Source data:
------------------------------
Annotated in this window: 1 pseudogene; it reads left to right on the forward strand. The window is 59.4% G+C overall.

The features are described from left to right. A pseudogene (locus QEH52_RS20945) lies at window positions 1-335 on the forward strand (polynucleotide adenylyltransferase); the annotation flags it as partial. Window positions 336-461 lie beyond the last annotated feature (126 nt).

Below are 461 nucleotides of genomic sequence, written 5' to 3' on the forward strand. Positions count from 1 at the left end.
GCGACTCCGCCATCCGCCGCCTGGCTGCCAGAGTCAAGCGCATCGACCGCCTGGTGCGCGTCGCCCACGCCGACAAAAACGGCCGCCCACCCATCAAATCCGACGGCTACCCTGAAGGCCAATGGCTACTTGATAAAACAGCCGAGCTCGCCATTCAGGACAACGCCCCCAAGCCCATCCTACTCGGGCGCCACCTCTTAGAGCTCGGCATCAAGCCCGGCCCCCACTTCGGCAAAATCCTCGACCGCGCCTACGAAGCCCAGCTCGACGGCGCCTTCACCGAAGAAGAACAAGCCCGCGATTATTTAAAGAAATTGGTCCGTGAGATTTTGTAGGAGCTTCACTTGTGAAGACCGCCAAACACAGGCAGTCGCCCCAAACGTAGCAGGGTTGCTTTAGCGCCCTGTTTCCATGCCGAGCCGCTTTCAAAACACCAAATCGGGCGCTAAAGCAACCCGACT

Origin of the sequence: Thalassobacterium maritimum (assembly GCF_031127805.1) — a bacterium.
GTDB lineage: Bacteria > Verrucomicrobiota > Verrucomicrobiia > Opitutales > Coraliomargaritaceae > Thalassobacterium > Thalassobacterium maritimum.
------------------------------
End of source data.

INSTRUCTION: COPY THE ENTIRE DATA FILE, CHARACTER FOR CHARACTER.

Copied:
Annotated in this window: 1 pseudogene; it reads left to right on the forward strand. The window is 59.4% G+C overall.

The features are described from left to right. A pseudogene (locus QEH52_RS20945) lies at window positions 1-335 on the forward strand (polynucleotide adenylyltransferase); the annotation flags it as partial. Window positions 336-461 lie beyond the last annotated feature (126 nt).

Below are 461 nucleotides of genomic sequence, written 5' to 3' on the forward strand. Positions count from 1 at the left end.
GCGACTCCGCCATCCGCCGCCTGGCTGCCAGAGTCAAGCGCATCGACCGCCTGGTGCGCGTCGCCCACGCCGACAAAAACGGCCGCCCACCCATCAAATCCGACGGCTACCCTGAAGGCCAATGGCTACTTGATAAAACAGCCGAGCTCGCCATTCAGGACAACGCCCCCAAGCCCATCCTACTCGGGCGCCACCTCTTAGAGCTCGGCATCAAGCCCGGCCCCCACTTCGGCAAAATCCTCGACCGCGCCTACGAAGCCCAGCTCGACGGCGCCTTCACCGAAGAAGAACAAGCCCGCGATTATTTAAAGAAATTGGTCCGTGAGATTTTGTAGGAGCTTCACTTGTGAAGACCGCCAAACACAGGCAGTCGCCCCAAACGTAGCAGGGTTGCTTTAGCGCCCTGTTTCCATGCCGAGCCGCTTTCAAAACACCAAATCGGGCGCTAAAGCAACCCGACT

Origin of the sequence: Thalassobacterium maritimum (assembly GCF_031127805.1) — a bacterium.
GTDB lineage: Bacteria > Verrucomicrobiota > Verrucomicrobiia > Opitutales > Coraliomargaritaceae > Thalassobacterium > Thalassobacterium maritimum.